Hey there, time traveller!
This article was published 6/12/2013 (1023 days ago), so information in it may no longer be current.
The documentary Generation Iron posits that the structure of success in bodybuilding is built along a hypothetical fault line with talent on one side and hard work on the other.
For a movie centred on the physical manifestation of power, it's a shaky premise: Clearly success is achieved through a blend of the two properties. But the image does serve to help filmmaker Vlad Yudin delineate the chasm between returning champ Phil Heath and his most serious competitor, Kai Green, as they and a sampling of other competitors train over the course of a year for the 2012 title of Mr. Olympia, the ultimate bodybuilding prize.
No less an authority than former governor Arnold Schwarzenegger shows up early to explain the curious nature of body-building as equal parts sport, entertainment and art form. In this latter capacity, Kai Greene has an edge. The first image of the film is Green painting brawny physiques on a canvas, followed by shots of him posing on a subway platform in a kabuki mask. In addition to his gigantic pecs and delts, the guy has an eye.
Also, Greene is hungry for the title, coming from humble origins, abandoned by his mother in his teens and consigned to foster homes and institutions for much of his life. By contrast, the immaculately groomed Heath, with his lovely wife and a lovely home, is only struggling to hold onto the title for the second year in an effort to prove he is no flash in the pan. Other competitors include Branch Warren, a formidable bodybuilder with the disposition and scientific technique of an angry redneck, Dennis Wolf, a German aspiring to Schwarzenegger's film career (Yudin captures a mortifying movie audition), and a rare Japanese competitor Hidetada Yamagishi, who says his career choice has alienated him from his family back in Japan.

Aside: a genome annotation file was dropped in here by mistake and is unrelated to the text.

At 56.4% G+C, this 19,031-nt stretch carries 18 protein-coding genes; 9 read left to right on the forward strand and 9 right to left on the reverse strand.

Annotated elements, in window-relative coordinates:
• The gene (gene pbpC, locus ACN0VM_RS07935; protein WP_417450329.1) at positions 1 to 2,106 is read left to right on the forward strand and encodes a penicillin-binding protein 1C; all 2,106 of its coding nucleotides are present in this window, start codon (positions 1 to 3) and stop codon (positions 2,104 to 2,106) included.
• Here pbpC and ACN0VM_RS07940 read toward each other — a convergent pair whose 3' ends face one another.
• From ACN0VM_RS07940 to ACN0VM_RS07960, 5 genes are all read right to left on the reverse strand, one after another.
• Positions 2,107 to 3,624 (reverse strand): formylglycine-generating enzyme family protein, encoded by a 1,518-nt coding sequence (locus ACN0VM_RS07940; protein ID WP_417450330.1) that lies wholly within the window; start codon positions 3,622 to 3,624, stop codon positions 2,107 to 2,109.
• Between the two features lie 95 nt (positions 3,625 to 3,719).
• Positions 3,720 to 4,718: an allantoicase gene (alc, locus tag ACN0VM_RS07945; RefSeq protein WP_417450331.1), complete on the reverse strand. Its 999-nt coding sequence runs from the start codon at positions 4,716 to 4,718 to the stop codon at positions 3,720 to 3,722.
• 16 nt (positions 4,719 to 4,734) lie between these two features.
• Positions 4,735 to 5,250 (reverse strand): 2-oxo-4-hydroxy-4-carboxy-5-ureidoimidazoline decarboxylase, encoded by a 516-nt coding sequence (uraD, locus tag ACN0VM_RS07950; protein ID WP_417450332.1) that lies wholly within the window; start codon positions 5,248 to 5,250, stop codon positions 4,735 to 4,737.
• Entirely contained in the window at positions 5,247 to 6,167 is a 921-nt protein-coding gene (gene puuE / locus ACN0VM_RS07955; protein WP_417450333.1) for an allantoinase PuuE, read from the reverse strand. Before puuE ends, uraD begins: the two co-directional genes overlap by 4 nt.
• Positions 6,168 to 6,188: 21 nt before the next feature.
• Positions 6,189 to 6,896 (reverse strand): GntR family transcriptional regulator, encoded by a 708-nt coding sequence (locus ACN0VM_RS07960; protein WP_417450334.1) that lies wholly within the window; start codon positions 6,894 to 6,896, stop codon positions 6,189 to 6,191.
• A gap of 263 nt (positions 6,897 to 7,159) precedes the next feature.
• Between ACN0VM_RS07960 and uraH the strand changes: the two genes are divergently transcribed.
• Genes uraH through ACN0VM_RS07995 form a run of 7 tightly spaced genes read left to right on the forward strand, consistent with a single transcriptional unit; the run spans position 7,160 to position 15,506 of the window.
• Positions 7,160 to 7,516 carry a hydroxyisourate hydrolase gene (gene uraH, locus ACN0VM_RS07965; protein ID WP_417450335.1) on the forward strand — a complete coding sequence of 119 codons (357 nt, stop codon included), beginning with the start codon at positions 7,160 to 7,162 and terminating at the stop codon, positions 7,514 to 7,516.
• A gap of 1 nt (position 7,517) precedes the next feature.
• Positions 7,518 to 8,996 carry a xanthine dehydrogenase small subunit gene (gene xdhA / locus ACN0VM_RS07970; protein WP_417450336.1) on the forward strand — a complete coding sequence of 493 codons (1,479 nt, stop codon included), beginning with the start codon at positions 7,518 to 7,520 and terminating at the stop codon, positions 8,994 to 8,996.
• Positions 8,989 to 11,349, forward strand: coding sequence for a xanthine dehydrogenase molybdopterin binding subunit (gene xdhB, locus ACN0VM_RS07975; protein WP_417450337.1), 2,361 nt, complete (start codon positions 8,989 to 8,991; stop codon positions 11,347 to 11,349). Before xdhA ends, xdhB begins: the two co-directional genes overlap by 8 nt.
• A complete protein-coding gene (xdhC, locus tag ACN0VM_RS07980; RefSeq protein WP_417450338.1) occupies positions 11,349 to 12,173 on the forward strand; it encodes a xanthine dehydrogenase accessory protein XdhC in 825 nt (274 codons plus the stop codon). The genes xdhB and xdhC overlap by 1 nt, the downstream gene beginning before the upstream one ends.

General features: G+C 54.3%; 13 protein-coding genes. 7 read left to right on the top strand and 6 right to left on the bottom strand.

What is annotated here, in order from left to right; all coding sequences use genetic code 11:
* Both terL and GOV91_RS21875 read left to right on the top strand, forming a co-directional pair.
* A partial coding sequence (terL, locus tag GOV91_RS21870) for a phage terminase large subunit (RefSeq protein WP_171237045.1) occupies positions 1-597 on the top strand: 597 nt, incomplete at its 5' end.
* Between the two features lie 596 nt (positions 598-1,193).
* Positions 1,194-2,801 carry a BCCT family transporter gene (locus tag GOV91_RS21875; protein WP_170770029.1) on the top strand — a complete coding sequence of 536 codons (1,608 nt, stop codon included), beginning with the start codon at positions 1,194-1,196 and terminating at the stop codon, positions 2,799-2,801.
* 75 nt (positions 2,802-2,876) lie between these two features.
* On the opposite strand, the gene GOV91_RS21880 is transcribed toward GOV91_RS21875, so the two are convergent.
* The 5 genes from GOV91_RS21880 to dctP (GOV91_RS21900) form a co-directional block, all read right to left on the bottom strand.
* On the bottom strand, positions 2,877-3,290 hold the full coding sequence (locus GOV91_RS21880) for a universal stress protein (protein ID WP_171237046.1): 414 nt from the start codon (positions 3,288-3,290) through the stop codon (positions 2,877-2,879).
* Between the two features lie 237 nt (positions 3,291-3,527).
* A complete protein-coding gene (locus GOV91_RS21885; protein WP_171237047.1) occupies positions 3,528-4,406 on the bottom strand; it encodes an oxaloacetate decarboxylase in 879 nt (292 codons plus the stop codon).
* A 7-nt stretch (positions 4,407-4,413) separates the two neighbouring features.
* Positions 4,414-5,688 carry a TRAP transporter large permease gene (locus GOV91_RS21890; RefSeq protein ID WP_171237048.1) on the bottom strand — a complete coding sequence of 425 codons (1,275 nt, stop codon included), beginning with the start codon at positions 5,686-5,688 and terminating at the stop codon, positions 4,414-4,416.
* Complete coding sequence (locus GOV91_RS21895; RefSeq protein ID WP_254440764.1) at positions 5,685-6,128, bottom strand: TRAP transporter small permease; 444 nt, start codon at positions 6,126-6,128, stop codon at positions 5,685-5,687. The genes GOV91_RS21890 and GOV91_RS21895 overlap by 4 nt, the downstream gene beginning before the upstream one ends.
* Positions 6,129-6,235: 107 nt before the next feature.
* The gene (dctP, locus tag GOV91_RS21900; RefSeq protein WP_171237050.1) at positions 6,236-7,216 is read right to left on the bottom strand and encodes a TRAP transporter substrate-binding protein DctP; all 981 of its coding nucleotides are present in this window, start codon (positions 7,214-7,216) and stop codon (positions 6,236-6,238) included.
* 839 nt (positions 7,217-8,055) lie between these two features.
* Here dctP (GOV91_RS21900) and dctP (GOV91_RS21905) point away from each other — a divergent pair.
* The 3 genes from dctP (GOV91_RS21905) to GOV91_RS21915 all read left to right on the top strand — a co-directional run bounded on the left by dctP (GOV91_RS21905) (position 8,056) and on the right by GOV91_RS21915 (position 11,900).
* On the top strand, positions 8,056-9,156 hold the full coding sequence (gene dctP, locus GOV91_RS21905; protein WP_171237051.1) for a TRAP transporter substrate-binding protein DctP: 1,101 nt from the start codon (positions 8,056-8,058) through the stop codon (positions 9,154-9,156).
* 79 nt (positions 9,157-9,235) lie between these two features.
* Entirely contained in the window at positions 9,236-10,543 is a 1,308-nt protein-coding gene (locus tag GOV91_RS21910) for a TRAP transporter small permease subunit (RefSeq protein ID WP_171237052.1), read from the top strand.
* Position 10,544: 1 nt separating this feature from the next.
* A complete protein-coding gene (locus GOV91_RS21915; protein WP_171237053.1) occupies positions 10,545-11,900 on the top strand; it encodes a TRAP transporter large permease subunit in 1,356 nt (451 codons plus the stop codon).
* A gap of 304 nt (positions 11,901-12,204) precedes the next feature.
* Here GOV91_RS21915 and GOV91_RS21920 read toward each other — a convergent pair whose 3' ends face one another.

Actor Mickey Rourke's narration tends to distract, for no other reason that it recalls his hard-boiled voice-overs in Sin City in the character of brutal palooka Marv. The noir vibe is further aggravated by Yudin's pseudo-poetic script. ("The smell of victory teased his nostrils.")
Even so, the film offers some insightful glimpses into the contemporary world of bodybuilding, from trash-talking to steroid abuse.